In America, race determines not just where someone lives and what school he or she attends, it affects the very air we breathe. Although many whites wish to believe we live in a “post-racial” society, race appears not just in overt discrimination but in subtle structural factors. It’s impossible to delineate every way race affects us every day, but a cursory examination of major structural racial problems can give us a feeling for how far we still have to go.

1) Education

Education is an important key to fostering upward mobility and alleviating inequality. However, schools today are becoming more segregated, rather than less segregated. At the peak of integration, 44 percent of black Southern students attended majority white schools. Today, only 23 percent do. This is particularly worrying because recent research by Rucker C. Johnson finds that school desegregation benefited black students, because it “significantly increased both educational and occupational attainments, college quality and adult earnings, reduced the probability of incarceration, and improved adult health status.”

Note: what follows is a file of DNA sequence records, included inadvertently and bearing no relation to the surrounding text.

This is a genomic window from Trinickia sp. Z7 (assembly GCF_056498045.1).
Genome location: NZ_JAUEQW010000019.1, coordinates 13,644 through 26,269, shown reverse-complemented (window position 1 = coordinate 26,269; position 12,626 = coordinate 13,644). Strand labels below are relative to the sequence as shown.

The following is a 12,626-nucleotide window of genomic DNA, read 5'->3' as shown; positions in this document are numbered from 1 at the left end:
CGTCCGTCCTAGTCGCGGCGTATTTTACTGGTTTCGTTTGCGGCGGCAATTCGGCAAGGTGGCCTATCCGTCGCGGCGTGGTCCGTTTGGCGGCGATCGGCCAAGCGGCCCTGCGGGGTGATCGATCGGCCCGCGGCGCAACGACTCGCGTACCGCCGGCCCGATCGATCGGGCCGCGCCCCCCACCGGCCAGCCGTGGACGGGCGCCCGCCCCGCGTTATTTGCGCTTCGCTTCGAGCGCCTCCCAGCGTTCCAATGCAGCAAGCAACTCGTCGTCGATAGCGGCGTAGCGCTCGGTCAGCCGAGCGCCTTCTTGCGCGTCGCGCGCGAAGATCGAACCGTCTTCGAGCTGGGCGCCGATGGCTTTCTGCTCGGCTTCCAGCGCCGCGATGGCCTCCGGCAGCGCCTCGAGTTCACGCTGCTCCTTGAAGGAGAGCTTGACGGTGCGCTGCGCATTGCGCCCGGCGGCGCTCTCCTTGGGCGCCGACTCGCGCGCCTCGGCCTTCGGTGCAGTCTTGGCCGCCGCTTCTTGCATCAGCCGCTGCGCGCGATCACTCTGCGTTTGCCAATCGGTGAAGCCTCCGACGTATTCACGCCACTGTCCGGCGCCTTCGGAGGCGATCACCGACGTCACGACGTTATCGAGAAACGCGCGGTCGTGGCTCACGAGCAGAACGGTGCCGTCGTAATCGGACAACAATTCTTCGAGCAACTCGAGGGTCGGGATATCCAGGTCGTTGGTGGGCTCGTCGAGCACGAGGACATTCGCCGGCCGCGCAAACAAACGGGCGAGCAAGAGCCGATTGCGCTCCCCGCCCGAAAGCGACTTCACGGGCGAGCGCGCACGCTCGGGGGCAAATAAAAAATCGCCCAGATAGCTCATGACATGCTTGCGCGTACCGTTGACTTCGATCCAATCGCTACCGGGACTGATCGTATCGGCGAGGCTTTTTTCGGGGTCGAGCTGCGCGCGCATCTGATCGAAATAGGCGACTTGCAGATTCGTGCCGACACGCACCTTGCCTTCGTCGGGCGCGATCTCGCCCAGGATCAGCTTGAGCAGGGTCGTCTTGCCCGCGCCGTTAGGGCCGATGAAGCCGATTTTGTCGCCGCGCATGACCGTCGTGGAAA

Researchers have increasingly referred to a rise of “apartheid schools,” which are almost entirely non-white. In 2003, one-sixth of all black students were educated in such “apartheid schools.” These districts are underfunded and understaffed, and frequently referred to as “dropout factories.” So students of color are far less likely than their white peers to attend schools with a full range of advanced courses.